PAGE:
China’s financial risk greater than official numbers suggest, Beijing adviser says


By Frank Tang
The financial risk facing China is far larger than official numbers suggest and Beijing must do more to prevent the situation becoming a crisis, a senior adviser to the government warned on Monday.

In a speech made in the Chinese capital, Xia Bin, who has been advising the State Council – China’s cabinet – on financial policy since 2009, painted a far less rosy picture of the country’s financial industry than the one presented by Beijing.

“Systemic risks are elusive and spread fast” in China, said the 67-year-old, who was a key figure in a clean-up campaign of non-banking financial institutions two decades ago, when he was a senior official at the People’s Bank of China.

Beijing must remain alert to the threat of a financial crisis, he said, adding that government indicators did not reflect the true dangers.

China’s official non-performing loan ratio, for instance, bore little resemblance to the true figure, he said.

“From a dynamic perspective, it should be beyond [the official figure of] 2 per cent.”

Similarly, banks’ exposure to the property market was far higher than official figures suggested, he said. Official numbers say that about a quarter of all outstanding bank loans are linked to real estate, but Xia said the real figure could be as high as 80 per cent if all loans that used property as collateral were taken into account.

The whole Chinese economy had been “hijacked” by property, and that had created an enormous threat to the country’s financial stability, he said.

Chinese President Xi Jinping has made financial risk control a top economic priority, with much of the emphasis on reducing debt to avert a credit crisis.

Last year, the government set up the Financial Stability and Development Commission to enhance regulatory coordination, and empowered the central bank to increase oversight from a macro-prudential perspective. In March of this year, it merged the national banking and insurance regulators in a bid to bring an end to regulatory arbitrage.

Xia said that to tackle financial risk at its roots, China had to slow down the growth of its money supply and deflate its property bubble. At the same time, the country needed to keep its GDP growth on track to give it the economic leeway it needed to reduce risk.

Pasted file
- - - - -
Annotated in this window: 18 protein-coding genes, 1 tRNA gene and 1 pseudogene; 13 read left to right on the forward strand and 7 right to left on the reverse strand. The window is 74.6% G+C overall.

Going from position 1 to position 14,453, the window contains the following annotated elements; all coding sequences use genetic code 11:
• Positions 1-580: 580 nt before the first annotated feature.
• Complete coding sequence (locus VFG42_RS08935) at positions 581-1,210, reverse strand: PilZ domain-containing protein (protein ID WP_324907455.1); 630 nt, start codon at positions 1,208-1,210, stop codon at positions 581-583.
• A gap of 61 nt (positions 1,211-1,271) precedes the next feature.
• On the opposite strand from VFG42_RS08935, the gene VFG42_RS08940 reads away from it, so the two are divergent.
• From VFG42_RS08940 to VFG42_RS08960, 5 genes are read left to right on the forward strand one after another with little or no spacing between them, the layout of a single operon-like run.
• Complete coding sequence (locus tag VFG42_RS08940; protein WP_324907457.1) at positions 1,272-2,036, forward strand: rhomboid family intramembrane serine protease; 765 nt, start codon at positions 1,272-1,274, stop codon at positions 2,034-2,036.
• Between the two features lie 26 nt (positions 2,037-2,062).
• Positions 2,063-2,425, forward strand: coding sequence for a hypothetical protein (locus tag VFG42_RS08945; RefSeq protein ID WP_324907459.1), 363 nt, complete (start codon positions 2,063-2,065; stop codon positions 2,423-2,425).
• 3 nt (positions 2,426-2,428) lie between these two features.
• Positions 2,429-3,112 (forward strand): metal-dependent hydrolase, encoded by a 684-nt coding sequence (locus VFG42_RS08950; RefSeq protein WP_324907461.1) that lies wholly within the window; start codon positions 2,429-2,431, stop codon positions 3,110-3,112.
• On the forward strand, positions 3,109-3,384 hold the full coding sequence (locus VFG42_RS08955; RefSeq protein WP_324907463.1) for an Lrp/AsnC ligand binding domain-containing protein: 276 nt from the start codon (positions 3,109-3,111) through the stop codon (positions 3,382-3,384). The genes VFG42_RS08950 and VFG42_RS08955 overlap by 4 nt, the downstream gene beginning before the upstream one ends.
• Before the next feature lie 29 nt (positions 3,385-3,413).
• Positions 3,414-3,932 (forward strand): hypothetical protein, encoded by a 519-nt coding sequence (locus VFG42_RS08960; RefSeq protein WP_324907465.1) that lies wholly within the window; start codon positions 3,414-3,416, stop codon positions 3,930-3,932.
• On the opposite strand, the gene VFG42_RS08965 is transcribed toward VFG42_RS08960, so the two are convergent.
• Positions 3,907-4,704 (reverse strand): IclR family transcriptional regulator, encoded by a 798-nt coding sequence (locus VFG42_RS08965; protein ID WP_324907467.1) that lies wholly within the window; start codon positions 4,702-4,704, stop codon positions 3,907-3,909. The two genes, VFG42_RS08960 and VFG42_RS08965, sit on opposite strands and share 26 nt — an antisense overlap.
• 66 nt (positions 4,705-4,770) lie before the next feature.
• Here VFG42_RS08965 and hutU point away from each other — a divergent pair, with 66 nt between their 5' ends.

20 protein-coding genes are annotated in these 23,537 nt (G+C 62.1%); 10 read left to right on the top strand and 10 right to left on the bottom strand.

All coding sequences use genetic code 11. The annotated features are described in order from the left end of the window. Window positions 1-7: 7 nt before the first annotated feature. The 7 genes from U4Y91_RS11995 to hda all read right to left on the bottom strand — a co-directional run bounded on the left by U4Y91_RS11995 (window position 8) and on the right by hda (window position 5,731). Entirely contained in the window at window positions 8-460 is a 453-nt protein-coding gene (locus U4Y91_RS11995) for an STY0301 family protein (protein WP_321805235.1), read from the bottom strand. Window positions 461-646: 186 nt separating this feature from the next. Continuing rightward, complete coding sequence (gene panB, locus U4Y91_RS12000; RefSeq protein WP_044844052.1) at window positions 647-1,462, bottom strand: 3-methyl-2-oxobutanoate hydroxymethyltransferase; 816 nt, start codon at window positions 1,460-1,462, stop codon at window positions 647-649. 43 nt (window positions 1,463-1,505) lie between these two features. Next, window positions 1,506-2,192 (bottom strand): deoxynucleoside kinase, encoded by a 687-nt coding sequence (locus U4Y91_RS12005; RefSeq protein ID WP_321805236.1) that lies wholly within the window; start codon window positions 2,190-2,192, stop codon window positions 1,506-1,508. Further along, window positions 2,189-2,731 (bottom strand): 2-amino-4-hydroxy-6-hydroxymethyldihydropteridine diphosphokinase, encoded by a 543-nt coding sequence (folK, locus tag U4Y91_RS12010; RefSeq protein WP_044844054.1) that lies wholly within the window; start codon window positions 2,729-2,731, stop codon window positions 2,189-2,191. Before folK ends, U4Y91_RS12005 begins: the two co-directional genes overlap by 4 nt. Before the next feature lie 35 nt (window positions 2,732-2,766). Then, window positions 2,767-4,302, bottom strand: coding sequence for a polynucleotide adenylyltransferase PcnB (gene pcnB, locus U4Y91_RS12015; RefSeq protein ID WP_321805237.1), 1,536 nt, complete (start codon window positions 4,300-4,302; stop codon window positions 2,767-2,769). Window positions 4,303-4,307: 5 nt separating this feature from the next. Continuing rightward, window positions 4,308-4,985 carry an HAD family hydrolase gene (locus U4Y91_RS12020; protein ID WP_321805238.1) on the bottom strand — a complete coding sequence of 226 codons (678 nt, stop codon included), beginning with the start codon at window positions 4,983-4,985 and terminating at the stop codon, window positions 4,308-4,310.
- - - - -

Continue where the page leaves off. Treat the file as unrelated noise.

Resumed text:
Much of China’s financial risk stems from a massive government stimulus package. From 2009-12, the combined money supply was 50 trillion yuan (US$7.89 trillion), while a further 70 trillion yuan was pumped into the economy in the five years that followed.

Xia said that China had learned a lesson from adopting such a loose monetary policy and that it would not be seen again.

“[The government] needs to strike a delicate balance,” he said. “If it tightens [its monetary stance] too much, bigger risks will appear, but it can’t keep loosening it, as it will eventually have to take responsibility [for doing so].”

The growth of M2, the broad measure of money supply, slowed to 8.3 per cent at the end of last month, from 17.8 per cent in 2008.

In its monetary policy report released on Friday, China’s central bank said “structural and other deep-rooted problems still restrain the economic growth” and that “there are still heavy tasks for structural adjustment, reforms and resolving important risks”.

To enhance its oversight of the banking sector, the People’s Bank of China said that from next year the vast majority of financial institutions – those whose assets are less than 500 billion yuan – will be included in its new macro-prudential assessment framework. courtesy South China Morning Post